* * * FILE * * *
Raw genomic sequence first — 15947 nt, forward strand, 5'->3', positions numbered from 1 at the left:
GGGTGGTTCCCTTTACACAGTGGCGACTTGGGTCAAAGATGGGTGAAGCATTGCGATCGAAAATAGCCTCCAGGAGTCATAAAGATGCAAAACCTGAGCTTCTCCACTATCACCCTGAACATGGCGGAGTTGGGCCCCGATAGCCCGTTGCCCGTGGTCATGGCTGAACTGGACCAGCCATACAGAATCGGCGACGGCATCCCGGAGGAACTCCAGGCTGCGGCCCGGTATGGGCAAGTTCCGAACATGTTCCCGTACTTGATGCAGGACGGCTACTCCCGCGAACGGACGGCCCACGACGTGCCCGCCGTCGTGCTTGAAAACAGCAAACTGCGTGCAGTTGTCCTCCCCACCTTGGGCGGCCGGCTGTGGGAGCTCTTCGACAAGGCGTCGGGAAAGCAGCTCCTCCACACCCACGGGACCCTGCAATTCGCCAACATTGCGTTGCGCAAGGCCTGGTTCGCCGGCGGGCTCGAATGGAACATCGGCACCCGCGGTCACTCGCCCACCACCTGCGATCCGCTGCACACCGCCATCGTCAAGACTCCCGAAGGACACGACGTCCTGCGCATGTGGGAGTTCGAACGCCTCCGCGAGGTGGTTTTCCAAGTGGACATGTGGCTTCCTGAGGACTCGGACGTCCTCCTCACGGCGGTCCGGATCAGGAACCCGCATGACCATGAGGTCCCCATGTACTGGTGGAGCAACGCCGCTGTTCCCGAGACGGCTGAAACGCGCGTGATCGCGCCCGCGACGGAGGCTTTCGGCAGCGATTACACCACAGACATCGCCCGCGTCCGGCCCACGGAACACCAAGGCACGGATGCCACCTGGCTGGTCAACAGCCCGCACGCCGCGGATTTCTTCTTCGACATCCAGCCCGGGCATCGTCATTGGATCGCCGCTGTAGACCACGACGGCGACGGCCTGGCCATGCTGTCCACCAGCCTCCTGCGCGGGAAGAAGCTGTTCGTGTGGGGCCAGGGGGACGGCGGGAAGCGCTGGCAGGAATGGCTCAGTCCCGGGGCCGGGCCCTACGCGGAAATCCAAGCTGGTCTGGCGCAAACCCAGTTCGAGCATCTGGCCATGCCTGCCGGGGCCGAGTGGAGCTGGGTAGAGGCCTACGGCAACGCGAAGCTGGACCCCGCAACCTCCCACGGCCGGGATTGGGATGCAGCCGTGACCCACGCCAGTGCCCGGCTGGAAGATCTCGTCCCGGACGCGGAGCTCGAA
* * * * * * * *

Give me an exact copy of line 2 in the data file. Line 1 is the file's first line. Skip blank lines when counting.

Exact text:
GGGTGGTTCCCTTTACACAGTGGCGACTTGGGTCAAAGATGGGTGAAGCATTGCGATCGAAAATAGCCTCCAGGAGTCATAAAGATGCAAAACCTGAGCTTCTCCACTATCACCCTGAACATGGCGGAGTTGGGCCCCGATAGCCCGTTGCCCGTGGTCATGGCTGAACTGGACCAGCCATACAGAATCGGCGACGGCATCCCGGAGGAACTCCAGGCTGCGGCCCGGTATGGGCAAGTTCCGAACATGTTCCCGTACTTGATGCAGGACGGCTACTCCCGCGAACGGACGGCCCACGACGTGCCCGCCGTCGTGCTTGAAAACAGCAAACTGCGTGCAGTTGTCCTCCCCACCTTGGGCGGCCGGCTGTGGGAGCTCTTCGACAAGGCGTCGGGAAAGCAGCTCCTCCACACCCACGGGACCCTGCAATTCGCCAACATTGCGTTGCGCAAGGCCTGGTTCGCCGGCGGGCTCGAATGGAACATCGGCACCCGCGGTCACTCGCCCACCACCTGCGATCCGCTGCACACCGCCATCGTCAAGACTCCCGAAGGACACGACGTCCTGCGCATGTGGGAGTTCGAACGCCTCCGCGAGGTGGTTTTCCAAGTGGACATGTGGCTTCCTGAGGACTCGGACGTCCTCCTCACGGCGGTCCGGATCAGGAACCCGCATGACCATGAGGTCCCCATGTACTGGTGGAGCAACGCCGCTGTTCCCGAGACGGCTGAAACGCGCGTGATCGCGCCCGCGACGGAGGCTTTCGGCAGCGATTACACCACAGACATCGCCCGCGTCCGGCCCACGGAACACCAAGGCACGGATGCCACCTGGCTGGTCAACAGCCCGCACGCCGCGGATTTCTTCTTCGACATCCAGCCCGGGCATCGTCATTGGATCGCCGCTGTAGACCACGACGGCGACGGCCTGGCCATGCTGTCCACCAGCCTCCTGCGCGGGAAGAAGCTGTTCGTGTGGGGCCAGGGGGACGGCGGGAAGCGCTGGCAGGAATGGCTCAGTCCCGGGGCCGGGCCCTACGCGGAAATCCAAGCTGGTCTGGCGCAAACCCAGTTCGAGCATCTGGCCATGCCTGCCGGGGCCGAGTGGAGCTGGGTAGAGGCCTACGGCAACGCGAAGCTGGACCCCGCAACCTCCCACGGCCGGGATTGGGATGCAGCCGTGACCCACGCCAGTGCCCGGCTGGAAGATCTCGTCCCGGACGCGGAGCTCGAA